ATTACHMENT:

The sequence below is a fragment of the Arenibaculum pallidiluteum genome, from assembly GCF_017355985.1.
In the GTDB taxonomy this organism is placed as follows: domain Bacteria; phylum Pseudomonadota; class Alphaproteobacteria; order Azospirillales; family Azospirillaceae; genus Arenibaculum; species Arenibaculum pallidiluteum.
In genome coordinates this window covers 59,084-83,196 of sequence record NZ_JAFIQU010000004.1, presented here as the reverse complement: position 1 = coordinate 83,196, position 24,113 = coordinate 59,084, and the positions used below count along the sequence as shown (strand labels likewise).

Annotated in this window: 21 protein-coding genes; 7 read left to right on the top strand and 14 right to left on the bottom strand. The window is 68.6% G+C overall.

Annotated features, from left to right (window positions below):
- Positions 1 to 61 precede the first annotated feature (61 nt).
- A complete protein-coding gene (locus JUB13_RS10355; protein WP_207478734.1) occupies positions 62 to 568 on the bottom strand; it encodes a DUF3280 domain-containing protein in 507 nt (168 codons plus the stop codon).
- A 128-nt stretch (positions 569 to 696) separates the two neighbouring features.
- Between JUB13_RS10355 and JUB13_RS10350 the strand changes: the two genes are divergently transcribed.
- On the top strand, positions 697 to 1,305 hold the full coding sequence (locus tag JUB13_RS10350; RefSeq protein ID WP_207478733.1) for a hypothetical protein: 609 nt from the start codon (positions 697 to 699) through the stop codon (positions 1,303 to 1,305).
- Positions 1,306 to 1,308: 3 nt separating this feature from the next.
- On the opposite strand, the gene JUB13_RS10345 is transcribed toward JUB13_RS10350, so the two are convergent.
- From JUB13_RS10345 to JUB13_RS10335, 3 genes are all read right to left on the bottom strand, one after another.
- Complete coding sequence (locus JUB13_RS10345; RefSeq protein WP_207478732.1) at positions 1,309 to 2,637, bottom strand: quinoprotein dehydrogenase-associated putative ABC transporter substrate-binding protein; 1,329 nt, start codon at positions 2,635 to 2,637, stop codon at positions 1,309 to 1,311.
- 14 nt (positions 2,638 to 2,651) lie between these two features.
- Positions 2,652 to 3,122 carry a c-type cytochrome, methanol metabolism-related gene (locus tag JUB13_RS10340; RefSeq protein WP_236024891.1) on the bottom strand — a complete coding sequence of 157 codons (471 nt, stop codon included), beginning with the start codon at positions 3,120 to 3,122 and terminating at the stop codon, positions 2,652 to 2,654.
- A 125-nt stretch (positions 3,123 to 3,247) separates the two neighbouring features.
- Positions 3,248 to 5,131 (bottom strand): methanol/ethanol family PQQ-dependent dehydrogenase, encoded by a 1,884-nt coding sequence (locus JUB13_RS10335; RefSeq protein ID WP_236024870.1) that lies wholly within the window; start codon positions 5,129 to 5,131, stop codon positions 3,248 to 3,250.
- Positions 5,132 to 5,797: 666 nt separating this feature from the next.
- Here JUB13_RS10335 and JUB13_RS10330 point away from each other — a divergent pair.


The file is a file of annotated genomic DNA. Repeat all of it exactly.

The sequence below is a fragment of the Arenibaculum pallidiluteum genome, from assembly GCF_017355985.1.
In the GTDB taxonomy this organism is placed as follows: domain Bacteria; phylum Pseudomonadota; class Alphaproteobacteria; order Azospirillales; family Azospirillaceae; genus Arenibaculum; species Arenibaculum pallidiluteum.
In genome coordinates this window covers 59,084-83,196 of sequence record NZ_JAFIQU010000004.1, presented here as the reverse complement: position 1 = coordinate 83,196, position 24,113 = coordinate 59,084, and the positions used below count along the sequence as shown (strand labels likewise).

Annotated in this window: 21 protein-coding genes; 7 read left to right on the top strand and 14 right to left on the bottom strand. The window is 68.6% G+C overall.

Annotated features, from left to right (window positions below):
- Positions 1 to 61 precede the first annotated feature (61 nt).
- A complete protein-coding gene (locus JUB13_RS10355; protein WP_207478734.1) occupies positions 62 to 568 on the bottom strand; it encodes a DUF3280 domain-containing protein in 507 nt (168 codons plus the stop codon).
- A 128-nt stretch (positions 569 to 696) separates the two neighbouring features.
- Between JUB13_RS10355 and JUB13_RS10350 the strand changes: the two genes are divergently transcribed.
- On the top strand, positions 697 to 1,305 hold the full coding sequence (locus tag JUB13_RS10350; RefSeq protein ID WP_207478733.1) for a hypothetical protein: 609 nt from the start codon (positions 697 to 699) through the stop codon (positions 1,303 to 1,305).
- Positions 1,306 to 1,308: 3 nt separating this feature from the next.
- On the opposite strand, the gene JUB13_RS10345 is transcribed toward JUB13_RS10350, so the two are convergent.
- From JUB13_RS10345 to JUB13_RS10335, 3 genes are all read right to left on the bottom strand, one after another.
- Complete coding sequence (locus JUB13_RS10345; RefSeq protein WP_207478732.1) at positions 1,309 to 2,637, bottom strand: quinoprotein dehydrogenase-associated putative ABC transporter substrate-binding protein; 1,329 nt, start codon at positions 2,635 to 2,637, stop codon at positions 1,309 to 1,311.
- 14 nt (positions 2,638 to 2,651) lie between these two features.
- Positions 2,652 to 3,122 carry a c-type cytochrome, methanol metabolism-related gene (locus tag JUB13_RS10340; RefSeq protein WP_236024891.1) on the bottom strand — a complete coding sequence of 157 codons (471 nt, stop codon included), beginning with the start codon at positions 3,120 to 3,122 and terminating at the stop codon, positions 2,652 to 2,654.
- A 125-nt stretch (positions 3,123 to 3,247) separates the two neighbouring features.
- Positions 3,248 to 5,131 (bottom strand): methanol/ethanol family PQQ-dependent dehydrogenase, encoded by a 1,884-nt coding sequence (locus JUB13_RS10335; RefSeq protein ID WP_236024870.1) that lies wholly within the window; start codon positions 5,129 to 5,131, stop codon positions 3,248 to 3,250.
- Positions 5,132 to 5,797: 666 nt separating this feature from the next.
- Here JUB13_RS10335 and JUB13_RS10330 point away from each other — a divergent pair.